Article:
Business owners Whitney Owens and Tiffany O’Guin are covering expenses for about 150 children and their families to come see ‘The Little Mermaid’ on Friday night.

Little Rock, Ark. – The opening day of the highly anticipated live-action film ‘The Little Mermaid’ is finally here!

On Friday, May 26, children and their families will fill theaters across the country to catch a glimpse of Halle Bailey playing Disney’s second black princess, Ariel.

To add to the excitement of the film’s release, two Arkansas business owners decided to host a special free screening for the community.

Whitney Owens-State Farm’s Whitney Owens and Tiffany M. O’Gunn, Managing Partner for Mays, Byrd & O’Gunn (MBO) on Friday paid for about 150 children and their families to see ‘The Little Mermaid.’ Will complete. at the Little Rock Cinemark Movie Theater.

While it’s an exciting moment for her to be given the opportunity, one young woman who will be present at the event said it feels incredible.

Rylee Grant, 13, is a student at Westwind School for the Performing Arts. Grant studied acting and singing and has already fallen in love with being in the spotlight.

“I’ve always had a passion for being on stage and smiling and being someone I’m not and just betraying the character,” Grant said.

She will now have the chance to see for herself how far her desires can take her when she sees the new live-action film.

“Knowing that I can see a black woman being a character, being a princess in the water. It’s great,” Grant described.

Owens and O’Gunn have joined a national initiative called #WinWithBlackWomen to offer free screenings to children and their families.

“We chose organizations that we think are in the arts because it’s a movie. A lot of kids might want to go to Broadway, they might want to get to know you in the movie realm,” O’Guinn said. said

#WinWithBlackWomen presents a challenge that the couple has embraced that aims to give young girls an opportunity to experience the portrayal of Black women and girls in film.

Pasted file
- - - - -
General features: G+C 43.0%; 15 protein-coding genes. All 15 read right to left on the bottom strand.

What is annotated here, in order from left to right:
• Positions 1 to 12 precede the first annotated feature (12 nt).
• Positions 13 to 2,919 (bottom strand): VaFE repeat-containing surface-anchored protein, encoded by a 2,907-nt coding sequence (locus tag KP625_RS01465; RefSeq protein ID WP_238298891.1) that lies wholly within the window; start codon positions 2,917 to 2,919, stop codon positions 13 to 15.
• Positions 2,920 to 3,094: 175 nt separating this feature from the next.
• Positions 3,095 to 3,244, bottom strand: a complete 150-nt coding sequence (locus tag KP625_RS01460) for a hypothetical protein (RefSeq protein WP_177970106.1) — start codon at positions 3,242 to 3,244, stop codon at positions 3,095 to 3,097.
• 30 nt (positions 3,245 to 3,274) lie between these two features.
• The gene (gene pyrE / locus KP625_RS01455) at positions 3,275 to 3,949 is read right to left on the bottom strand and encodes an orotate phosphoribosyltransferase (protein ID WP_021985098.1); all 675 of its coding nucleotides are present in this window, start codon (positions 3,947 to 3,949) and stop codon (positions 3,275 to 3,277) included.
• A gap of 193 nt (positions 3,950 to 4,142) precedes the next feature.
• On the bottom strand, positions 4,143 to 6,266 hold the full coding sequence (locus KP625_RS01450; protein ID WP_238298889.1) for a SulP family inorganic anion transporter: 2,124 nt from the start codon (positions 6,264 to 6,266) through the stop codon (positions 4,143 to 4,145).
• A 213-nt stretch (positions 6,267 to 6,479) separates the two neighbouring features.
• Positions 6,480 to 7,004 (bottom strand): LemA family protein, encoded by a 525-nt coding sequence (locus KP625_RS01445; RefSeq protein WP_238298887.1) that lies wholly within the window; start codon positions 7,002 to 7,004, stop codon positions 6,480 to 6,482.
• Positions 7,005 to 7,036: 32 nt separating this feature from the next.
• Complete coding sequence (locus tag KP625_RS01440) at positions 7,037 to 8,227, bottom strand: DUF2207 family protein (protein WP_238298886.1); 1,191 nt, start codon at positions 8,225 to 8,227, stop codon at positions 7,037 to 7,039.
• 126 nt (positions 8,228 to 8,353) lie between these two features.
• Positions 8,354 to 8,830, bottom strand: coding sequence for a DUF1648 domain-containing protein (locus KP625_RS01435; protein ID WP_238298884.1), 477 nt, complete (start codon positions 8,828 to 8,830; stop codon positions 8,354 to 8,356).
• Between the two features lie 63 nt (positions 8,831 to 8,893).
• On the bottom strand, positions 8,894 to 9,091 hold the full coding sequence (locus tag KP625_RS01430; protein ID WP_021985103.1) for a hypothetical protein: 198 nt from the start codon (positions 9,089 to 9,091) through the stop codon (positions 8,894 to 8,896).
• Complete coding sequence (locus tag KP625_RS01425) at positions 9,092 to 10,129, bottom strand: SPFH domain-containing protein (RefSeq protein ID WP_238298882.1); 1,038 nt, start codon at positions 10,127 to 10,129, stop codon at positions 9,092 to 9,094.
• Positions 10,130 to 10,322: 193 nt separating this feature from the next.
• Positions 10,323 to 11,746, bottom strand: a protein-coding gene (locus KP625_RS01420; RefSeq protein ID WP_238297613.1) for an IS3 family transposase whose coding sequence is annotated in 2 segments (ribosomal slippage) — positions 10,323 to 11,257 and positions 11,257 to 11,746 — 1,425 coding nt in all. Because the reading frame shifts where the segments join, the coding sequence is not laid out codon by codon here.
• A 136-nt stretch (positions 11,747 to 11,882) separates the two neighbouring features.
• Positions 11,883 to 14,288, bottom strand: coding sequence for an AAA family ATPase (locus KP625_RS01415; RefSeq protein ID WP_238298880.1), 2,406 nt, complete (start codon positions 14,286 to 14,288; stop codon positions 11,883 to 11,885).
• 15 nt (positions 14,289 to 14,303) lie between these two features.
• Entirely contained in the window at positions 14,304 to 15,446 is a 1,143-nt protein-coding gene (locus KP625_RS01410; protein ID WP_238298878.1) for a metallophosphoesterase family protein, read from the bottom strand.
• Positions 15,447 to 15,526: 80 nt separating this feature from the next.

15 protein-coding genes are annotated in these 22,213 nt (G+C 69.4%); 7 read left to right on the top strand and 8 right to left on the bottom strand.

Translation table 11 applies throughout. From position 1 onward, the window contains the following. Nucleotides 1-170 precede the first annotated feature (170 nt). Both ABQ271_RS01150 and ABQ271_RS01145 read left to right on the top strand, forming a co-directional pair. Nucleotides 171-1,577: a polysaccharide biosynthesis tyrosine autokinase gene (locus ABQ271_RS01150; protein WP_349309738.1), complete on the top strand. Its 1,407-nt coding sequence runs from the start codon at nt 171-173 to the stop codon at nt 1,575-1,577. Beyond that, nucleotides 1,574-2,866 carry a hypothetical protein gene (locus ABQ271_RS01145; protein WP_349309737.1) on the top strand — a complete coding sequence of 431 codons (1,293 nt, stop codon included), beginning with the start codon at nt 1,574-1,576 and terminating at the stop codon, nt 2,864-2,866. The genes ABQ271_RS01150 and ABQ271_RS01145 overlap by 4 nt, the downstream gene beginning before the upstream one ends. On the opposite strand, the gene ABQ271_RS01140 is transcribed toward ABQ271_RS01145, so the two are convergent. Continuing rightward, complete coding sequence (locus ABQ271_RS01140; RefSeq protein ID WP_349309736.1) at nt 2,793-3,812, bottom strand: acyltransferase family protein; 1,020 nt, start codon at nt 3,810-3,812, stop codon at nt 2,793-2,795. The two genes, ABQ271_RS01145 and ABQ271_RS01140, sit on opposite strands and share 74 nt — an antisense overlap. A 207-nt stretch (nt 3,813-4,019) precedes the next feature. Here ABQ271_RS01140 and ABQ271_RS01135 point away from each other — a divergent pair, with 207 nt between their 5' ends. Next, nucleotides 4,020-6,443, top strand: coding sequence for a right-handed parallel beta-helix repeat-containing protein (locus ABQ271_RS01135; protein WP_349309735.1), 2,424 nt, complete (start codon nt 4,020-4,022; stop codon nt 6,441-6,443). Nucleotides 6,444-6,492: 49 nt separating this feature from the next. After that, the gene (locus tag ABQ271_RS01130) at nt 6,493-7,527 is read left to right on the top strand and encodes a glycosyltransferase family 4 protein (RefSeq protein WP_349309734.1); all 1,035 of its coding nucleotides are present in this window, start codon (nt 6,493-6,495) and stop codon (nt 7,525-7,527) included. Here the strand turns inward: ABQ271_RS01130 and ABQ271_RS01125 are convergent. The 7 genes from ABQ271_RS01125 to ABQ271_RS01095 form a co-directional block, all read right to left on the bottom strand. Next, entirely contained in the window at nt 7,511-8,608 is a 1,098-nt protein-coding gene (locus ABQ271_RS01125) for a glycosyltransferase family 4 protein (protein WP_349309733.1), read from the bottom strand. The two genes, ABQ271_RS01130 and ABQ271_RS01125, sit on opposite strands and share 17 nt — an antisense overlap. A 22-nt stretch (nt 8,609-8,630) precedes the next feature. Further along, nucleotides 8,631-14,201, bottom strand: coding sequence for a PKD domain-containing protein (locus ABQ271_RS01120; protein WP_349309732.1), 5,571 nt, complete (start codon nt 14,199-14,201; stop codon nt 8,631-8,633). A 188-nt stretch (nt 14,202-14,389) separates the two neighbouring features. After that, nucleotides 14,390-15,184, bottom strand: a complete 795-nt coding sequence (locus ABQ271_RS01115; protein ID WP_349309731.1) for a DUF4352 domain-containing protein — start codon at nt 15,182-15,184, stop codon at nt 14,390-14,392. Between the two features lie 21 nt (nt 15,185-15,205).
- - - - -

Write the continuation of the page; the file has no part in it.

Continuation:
“Just to have the opportunity to bless any young lady. It doesn’t matter what color she is, it doesn’t matter what shade of color she comes in, it doesn’t matter. In the neighborhood she grew up in, it’s an opportunity for all of us to come together and say, ‘Let’s see this movie,'” added O’Guinn.

It’s an opportunity that lead actress, Hayley Bailey, didn’t take lightly either, especially after she faced racial backlash after her historic casting announcement.

“I just focus on the positivity and the beautiful response of these kids and the greater meaning and purpose of it all is for them to see themselves and know that they are capable,” Bailey said.

Owens founded the Centers for DansArts Inc. under C. Michael Tidwell. recalled her time as a dancer under and seeing the Alvin Ailey show with Blake Ballerina looking like her for the first time and how special the moment was.

“The first of many things that we can do is to take steps to be whatever it is, whether it’s young boys, young girls, you know, of all faiths and colors, just to show up,” Owens said. ” “Exposure is important, it’s important for everyone to see someone who looks like them doing what they want to do.”

A world that once felt inaccessible to many is now becoming a part of them.

“I want to be an actress when I grow up,” Grant said. “Knowing that someone who looks like me can do something that I want to do, because I mean, you don’t really see people like me doing that. Big things like that.”

Owens and Ogin said this is not the time to divide. They are hoping everyone will come out and enjoy it, from young boys and their dads to people of all races and ages.

However, she added that this is a moment in particular she really wants little girls who look like her to be able to witness, smile and be happy.

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